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I'm trying to count the number of binary strings of length $n$ with the properties described below. Say we break the string into substrings (starting from left to right) of consecutive $0$'s or $1$'s. We must have:

  1. The first substring can be of any length (from $1$ to $n$).

  2. The last (ending at $n$) substring can be of any appropriate length (namely, a length between $1$ and whatever is left, is allowed).

  3. All the intermediate substrings must have a length of at least $2$.

For example, if $n=10$, the following strings are viable:

$$0111001111$$

$$1110000001$$

$$1001100110$$

This, however, is not allowed: $010...$ or $110001101..$

I've tried to furnish a recursive relation but since there are different constraints on the first and last substrings, the recursion seems to go all the way back to the start.

I'm currently trying to think of this as a question of Stars and Bars and maybe get a (set of) Diophantine equation(s). No luck yet though.

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    $\begingroup$ They're in bijective correspondence with strings of length $n + 2$ where all runs (including the first and last) have length $\geq 2$. $\endgroup$ – Adam P. Goucher Jul 30 '17 at 11:22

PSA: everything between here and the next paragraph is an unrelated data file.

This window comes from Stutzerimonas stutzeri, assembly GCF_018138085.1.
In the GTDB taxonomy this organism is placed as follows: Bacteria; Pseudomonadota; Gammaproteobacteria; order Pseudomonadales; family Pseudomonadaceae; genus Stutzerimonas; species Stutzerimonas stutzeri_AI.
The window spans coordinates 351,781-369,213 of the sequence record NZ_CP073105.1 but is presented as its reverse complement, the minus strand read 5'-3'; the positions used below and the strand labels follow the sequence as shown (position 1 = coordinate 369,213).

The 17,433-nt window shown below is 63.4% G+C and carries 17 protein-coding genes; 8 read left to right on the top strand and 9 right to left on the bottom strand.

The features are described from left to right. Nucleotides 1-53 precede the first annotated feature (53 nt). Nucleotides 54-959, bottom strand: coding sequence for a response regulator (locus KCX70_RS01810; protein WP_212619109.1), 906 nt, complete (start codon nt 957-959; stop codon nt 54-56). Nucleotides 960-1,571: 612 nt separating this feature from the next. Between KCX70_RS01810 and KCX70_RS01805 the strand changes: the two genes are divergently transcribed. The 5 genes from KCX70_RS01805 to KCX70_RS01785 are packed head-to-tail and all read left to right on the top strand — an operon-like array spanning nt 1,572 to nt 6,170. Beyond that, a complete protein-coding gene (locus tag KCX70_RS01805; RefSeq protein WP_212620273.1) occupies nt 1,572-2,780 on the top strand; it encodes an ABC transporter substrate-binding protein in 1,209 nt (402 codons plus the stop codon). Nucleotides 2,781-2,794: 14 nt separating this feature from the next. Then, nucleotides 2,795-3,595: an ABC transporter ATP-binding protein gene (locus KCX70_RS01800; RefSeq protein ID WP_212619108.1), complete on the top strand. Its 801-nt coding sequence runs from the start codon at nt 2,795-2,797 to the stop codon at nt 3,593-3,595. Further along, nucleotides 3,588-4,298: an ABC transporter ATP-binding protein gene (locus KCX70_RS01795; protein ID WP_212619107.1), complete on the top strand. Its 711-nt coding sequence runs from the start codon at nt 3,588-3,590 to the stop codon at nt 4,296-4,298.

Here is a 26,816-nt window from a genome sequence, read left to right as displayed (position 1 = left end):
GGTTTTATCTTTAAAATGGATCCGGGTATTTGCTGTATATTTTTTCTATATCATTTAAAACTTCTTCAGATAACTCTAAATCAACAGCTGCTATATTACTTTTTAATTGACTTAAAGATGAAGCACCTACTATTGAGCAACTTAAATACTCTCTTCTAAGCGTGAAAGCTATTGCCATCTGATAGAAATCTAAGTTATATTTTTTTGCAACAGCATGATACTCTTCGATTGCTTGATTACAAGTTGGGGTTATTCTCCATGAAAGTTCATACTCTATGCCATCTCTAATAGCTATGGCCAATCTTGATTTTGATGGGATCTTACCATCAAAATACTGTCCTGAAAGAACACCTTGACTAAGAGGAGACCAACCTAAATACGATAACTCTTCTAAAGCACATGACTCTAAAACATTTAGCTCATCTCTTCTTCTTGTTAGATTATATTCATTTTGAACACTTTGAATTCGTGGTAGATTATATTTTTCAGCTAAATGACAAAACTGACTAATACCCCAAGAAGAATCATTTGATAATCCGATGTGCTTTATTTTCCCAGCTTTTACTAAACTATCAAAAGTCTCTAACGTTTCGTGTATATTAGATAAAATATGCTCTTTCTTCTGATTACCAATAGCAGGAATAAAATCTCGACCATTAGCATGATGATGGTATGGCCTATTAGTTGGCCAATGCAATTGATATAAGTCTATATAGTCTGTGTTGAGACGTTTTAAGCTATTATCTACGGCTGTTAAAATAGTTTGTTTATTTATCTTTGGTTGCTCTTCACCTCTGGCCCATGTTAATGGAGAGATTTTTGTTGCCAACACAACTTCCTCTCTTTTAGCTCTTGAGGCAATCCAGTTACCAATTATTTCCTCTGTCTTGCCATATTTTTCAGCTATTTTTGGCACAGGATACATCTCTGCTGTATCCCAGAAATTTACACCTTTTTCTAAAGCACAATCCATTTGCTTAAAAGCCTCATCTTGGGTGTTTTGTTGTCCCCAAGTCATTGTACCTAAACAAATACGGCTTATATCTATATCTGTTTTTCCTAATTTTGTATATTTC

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    $\begingroup$ One of descriptions in A000045 (Fibonacci numbers) explicitly says "F(n) = number of compositions of n+1 with no part equal to 1. [Cayley, Grimaldi]". I think it is easy to find a 1-1 correspondence with your strings. $\endgroup$ – მამუკა ჯიბლაძე Jul 30 '17 at 13:46
  • $\begingroup$ May I ask just what is the value of this investigation? $\endgroup$ – Michael Karas Jul 31 '17 at 4:04
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We start considering words with no consecutive equal characters at all. These words are called Smirnov words or Carlitz words. (See example III.24 Smirnov words from Analytic Combinatorics by Philippe Flajolet and Robert Sedgewick for more information.)

A generating function for the number of Smirnov words over a binary alphabet is given by \begin{align*} \left(1-\frac{2z}{1+z}\right)^{-1}\tag{1} \end{align*}

To only get words with runs of length at least $2$ we replace in (1) each occurrence of $z$ by \begin{align*} z&\longrightarrow z^2+z^3+\cdots=\frac{z^2}{1-z}\\ \end{align*}

Doubling first and last character of a word implies we can focus on words containing solely of subword runs with length $\geq 2$ and the wanted number of occurrences of words of length $n$ is

\begin{align*} [z^{n+2}]&\left(1-\frac{2\frac{z^2}{1-z}}{1+\frac{z^2}{1-z}}\right)^{-1} =[z^{n+2}]\frac{1-z+z^2}{1-z-z^2}\tag{2} \end{align*}

with $\frac{1}{1-z-z^2}$ the generating function of the Fibonacci numbers $F_n$. We obtain from (2) the sequence \begin{align*} (F_{n+3}-F_{n+2}+F_{n+1})_{n\geq 1} &=\left(2F_{n+1}\right)_{n\geq 1}\\ &=(2,4,6,10,16,26,42,\ldots) \end{align*}

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  • $\begingroup$ Thanks a lot for the answer. Something strikes me as a bit weird though: For $n=4$, don't we have: $(0011)$, $(1100)$, $(1001)$, $(0110)$, $(1000)$, $(0111)$, $(0001)$ and $(1110)$, all being valid? Think doesn't correspond to the value 6 above. Am I missing something? $\endgroup$ – AD1984 Jul 30 '17 at 14:02